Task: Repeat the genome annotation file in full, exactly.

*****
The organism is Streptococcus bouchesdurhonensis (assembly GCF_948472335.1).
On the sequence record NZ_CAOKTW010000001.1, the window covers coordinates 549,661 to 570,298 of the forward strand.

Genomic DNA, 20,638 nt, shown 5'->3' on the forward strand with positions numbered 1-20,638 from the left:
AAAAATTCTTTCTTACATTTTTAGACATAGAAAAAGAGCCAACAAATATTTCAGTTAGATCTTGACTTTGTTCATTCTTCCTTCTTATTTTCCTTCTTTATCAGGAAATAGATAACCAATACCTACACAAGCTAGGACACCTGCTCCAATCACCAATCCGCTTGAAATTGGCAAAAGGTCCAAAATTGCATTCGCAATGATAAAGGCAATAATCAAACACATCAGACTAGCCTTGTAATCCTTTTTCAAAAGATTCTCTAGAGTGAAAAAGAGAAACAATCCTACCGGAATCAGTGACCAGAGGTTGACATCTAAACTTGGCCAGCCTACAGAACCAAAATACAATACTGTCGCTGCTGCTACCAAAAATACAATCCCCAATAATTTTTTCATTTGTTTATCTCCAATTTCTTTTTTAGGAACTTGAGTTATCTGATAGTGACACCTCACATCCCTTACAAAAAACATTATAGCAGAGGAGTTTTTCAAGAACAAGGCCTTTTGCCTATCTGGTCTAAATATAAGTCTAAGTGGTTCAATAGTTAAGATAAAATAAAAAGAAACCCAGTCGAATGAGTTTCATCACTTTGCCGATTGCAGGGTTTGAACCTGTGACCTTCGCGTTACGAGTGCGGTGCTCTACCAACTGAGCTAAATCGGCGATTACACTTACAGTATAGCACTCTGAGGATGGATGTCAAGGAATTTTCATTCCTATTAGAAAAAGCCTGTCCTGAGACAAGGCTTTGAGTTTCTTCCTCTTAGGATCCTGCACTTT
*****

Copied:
The organism is Streptococcus bouchesdurhonensis (assembly GCF_948472335.1).
On the sequence record NZ_CAOKTW010000001.1, the window covers coordinates 549,661 to 570,298 of the forward strand.

Genomic DNA, 20,638 nt, shown 5'->3' on the forward strand with positions numbered 1-20,638 from the left:
AAAAATTCTTTCTTACATTTTTAGACATAGAAAAAGAGCCAACAAATATTTCAGTTAGATCTTGACTTTGTTCATTCTTCCTTCTTATTTTCCTTCTTTATCAGGAAATAGATAACCAATACCTACACAAGCTAGGACACCTGCTCCAATCACCAATCCGCTTGAAATTGGCAAAAGGTCCAAAATTGCATTCGCAATGATAAAGGCAATAATCAAACACATCAGACTAGCCTTGTAATCCTTTTTCAAAAGATTCTCTAGAGTGAAAAAGAGAAACAATCCTACCGGAATCAGTGACCAGAGGTTGACATCTAAACTTGGCCAGCCTACAGAACCAAAATACAATACTGTCGCTGCTGCTACCAAAAATACAATCCCCAATAATTTTTTCATTTGTTTATCTCCAATTTCTTTTTTAGGAACTTGAGTTATCTGATAGTGACACCTCACATCCCTTACAAAAAACATTATAGCAGAGGAGTTTTTCAAGAACAAGGCCTTTTGCCTATCTGGTCTAAATATAAGTCTAAGTGGTTCAATAGTTAAGATAAAATAAAAAGAAACCCAGTCGAATGAGTTTCATCACTTTGCCGATTGCAGGGTTTGAACCTGTGACCTTCGCGTTACGAGTGCGGTGCTCTACCAACTGAGCTAAATCGGCGATTACACTTACAGTATAGCACTCTGAGGATGGATGTCAAGGAATTTTCATTCCTATTAGAAAAAGCCTGTCCTGAGACAAGGCTTTGAGTTTCTTCCTCTTAGGATCCTGCACTTT